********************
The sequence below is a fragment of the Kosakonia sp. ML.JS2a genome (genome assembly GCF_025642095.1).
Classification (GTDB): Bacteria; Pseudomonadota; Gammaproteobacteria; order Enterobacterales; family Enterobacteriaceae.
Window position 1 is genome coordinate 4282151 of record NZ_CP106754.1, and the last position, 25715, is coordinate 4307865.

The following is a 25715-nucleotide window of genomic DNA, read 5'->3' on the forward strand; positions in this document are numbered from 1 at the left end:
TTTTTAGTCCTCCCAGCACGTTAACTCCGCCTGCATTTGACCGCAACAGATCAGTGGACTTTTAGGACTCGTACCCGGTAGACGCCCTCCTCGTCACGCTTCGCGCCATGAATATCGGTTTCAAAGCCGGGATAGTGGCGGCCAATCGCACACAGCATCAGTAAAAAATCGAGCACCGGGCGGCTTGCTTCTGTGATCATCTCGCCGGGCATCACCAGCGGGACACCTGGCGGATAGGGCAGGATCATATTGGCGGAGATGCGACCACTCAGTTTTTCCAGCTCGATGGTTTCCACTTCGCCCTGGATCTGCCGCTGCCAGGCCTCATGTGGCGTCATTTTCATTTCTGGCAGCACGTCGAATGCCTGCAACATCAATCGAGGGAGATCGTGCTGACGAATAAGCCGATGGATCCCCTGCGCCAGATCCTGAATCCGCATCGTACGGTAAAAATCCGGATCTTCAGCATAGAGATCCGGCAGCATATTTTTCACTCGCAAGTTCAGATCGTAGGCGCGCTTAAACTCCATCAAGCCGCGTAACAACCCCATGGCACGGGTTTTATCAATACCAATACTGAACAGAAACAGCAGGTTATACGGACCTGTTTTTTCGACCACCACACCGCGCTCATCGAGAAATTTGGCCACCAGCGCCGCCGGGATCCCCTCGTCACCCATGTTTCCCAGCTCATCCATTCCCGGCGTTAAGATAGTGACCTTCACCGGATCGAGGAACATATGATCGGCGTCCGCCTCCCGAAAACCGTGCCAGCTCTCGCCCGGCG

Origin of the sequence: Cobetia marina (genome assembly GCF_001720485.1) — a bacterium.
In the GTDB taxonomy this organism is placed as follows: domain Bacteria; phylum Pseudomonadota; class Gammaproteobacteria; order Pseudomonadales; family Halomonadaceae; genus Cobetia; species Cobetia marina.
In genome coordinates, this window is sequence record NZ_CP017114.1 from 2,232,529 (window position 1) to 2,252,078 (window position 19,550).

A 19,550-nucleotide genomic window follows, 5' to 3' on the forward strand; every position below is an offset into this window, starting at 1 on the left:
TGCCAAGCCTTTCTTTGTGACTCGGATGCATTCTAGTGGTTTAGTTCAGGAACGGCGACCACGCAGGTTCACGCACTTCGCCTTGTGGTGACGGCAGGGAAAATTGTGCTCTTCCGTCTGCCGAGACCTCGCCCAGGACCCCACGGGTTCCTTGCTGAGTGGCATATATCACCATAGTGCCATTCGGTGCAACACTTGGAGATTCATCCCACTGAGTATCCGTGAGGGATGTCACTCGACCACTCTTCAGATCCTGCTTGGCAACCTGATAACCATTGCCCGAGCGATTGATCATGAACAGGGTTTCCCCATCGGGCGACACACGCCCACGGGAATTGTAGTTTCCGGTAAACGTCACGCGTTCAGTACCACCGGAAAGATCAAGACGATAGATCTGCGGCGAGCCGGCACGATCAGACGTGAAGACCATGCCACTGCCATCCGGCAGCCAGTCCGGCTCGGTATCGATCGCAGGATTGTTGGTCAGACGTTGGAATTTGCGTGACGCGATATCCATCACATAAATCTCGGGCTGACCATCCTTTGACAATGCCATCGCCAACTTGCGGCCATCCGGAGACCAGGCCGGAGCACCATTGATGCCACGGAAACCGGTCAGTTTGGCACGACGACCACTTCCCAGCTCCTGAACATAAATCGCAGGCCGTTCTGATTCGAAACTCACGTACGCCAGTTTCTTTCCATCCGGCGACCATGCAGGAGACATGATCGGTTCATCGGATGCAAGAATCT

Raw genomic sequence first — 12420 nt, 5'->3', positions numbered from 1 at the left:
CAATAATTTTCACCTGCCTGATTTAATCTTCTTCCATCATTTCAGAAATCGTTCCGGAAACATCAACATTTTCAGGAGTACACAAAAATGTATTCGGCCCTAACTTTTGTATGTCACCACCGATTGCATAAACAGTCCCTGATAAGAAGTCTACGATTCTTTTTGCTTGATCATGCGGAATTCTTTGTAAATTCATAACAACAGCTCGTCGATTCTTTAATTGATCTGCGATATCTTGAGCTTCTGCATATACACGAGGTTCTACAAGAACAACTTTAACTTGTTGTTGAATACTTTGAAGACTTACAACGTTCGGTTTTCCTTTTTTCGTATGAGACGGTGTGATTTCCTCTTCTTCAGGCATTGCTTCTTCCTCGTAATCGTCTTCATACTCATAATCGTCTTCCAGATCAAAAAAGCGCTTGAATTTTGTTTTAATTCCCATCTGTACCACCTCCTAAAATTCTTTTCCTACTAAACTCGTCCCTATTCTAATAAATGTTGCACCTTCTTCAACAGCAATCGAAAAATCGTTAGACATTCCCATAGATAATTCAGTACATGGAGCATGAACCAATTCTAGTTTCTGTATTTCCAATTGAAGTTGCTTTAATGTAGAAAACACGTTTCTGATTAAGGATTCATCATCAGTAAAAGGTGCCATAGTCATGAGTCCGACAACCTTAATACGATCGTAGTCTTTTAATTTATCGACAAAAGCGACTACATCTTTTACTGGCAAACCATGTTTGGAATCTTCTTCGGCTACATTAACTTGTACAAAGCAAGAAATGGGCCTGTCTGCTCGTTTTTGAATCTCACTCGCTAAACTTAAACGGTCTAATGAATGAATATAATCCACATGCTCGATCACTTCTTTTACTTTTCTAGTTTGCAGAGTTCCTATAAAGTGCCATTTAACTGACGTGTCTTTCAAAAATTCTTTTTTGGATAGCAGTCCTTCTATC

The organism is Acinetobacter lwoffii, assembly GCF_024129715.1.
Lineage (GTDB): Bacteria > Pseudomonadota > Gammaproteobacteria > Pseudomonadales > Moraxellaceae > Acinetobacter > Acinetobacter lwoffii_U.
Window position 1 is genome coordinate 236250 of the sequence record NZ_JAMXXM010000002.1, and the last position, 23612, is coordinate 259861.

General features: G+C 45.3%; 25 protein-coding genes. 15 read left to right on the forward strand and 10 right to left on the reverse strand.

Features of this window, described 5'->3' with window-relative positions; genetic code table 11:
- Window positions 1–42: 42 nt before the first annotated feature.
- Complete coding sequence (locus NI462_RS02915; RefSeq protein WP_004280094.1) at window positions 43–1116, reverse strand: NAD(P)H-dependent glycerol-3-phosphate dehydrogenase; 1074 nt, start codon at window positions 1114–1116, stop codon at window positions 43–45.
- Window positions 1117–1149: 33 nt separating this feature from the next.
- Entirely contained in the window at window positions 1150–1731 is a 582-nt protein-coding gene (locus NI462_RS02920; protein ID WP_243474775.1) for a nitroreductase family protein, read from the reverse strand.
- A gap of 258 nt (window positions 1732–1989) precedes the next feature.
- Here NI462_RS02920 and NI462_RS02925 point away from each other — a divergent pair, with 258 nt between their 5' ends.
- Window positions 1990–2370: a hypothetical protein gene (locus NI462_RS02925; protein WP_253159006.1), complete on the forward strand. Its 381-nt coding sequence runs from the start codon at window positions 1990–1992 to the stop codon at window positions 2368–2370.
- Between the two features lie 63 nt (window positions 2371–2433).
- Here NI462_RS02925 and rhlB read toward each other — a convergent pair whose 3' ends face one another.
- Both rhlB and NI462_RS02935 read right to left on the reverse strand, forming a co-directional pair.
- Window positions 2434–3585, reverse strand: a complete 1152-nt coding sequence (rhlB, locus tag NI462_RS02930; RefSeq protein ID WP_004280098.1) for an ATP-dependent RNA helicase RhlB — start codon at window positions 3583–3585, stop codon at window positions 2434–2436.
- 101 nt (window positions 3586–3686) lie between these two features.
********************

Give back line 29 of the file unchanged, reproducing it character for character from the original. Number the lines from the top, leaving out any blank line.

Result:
- 101 nt (window positions 3586–3686) lie between these two features.